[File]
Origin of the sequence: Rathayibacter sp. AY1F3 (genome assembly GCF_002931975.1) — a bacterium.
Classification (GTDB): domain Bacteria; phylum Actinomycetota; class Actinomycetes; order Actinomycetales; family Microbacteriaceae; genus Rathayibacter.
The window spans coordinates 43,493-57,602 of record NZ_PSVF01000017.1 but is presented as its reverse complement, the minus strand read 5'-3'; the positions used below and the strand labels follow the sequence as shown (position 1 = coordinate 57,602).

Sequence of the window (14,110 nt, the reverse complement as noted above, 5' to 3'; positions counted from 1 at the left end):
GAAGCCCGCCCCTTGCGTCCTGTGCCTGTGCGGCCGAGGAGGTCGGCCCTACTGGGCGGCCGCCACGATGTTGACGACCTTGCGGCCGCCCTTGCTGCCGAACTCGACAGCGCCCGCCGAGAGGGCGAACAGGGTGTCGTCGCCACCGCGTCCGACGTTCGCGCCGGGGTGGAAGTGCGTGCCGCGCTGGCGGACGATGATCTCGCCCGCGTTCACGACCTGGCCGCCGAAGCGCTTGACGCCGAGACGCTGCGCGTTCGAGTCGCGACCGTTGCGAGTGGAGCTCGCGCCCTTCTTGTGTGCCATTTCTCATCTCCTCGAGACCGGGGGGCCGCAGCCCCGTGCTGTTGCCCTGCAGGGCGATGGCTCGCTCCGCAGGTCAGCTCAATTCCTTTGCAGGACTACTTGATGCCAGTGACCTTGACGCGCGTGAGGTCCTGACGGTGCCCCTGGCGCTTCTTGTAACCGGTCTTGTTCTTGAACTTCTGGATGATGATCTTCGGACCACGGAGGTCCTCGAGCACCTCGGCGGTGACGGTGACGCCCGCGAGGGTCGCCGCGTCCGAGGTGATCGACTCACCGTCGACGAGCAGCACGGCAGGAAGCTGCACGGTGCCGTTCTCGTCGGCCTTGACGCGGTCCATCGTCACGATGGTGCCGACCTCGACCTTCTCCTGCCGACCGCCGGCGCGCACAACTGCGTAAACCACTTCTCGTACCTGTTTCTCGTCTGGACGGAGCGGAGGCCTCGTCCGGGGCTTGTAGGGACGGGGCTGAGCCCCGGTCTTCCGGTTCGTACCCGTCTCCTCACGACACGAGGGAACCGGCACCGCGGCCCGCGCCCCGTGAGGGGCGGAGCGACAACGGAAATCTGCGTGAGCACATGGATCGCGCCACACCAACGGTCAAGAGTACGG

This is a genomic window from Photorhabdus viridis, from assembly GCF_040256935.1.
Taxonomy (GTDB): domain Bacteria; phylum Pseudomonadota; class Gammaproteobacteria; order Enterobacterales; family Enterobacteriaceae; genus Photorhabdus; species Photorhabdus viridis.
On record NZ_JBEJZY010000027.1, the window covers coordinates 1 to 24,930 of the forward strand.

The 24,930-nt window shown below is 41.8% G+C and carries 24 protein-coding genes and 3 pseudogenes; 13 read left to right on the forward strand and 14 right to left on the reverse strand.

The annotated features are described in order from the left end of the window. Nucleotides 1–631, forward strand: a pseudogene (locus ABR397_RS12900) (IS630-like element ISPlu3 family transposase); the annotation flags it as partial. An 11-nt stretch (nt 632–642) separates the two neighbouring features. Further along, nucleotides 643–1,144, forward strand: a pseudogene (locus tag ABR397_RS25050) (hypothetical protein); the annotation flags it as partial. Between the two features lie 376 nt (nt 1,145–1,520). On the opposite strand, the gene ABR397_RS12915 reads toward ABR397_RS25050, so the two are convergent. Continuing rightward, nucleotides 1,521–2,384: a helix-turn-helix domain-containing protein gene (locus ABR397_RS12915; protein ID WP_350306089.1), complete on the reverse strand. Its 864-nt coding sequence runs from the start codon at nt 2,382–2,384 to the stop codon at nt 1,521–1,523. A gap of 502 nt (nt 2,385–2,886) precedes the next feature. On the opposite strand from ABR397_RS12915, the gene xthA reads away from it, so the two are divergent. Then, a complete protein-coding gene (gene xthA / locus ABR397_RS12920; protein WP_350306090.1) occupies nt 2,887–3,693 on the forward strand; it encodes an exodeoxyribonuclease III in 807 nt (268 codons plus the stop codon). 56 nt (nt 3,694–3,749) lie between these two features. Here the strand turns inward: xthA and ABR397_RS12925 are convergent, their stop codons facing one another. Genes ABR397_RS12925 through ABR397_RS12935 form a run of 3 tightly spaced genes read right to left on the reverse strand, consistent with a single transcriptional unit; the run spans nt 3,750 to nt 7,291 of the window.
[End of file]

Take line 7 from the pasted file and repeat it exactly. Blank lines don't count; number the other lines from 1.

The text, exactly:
Taxonomy (GTDB): domain Bacteria; phylum Pseudomonadota; class Gammaproteobacteria; order Enterobacterales; family Enterobacteriaceae; genus Photorhabdus; species Photorhabdus viridis.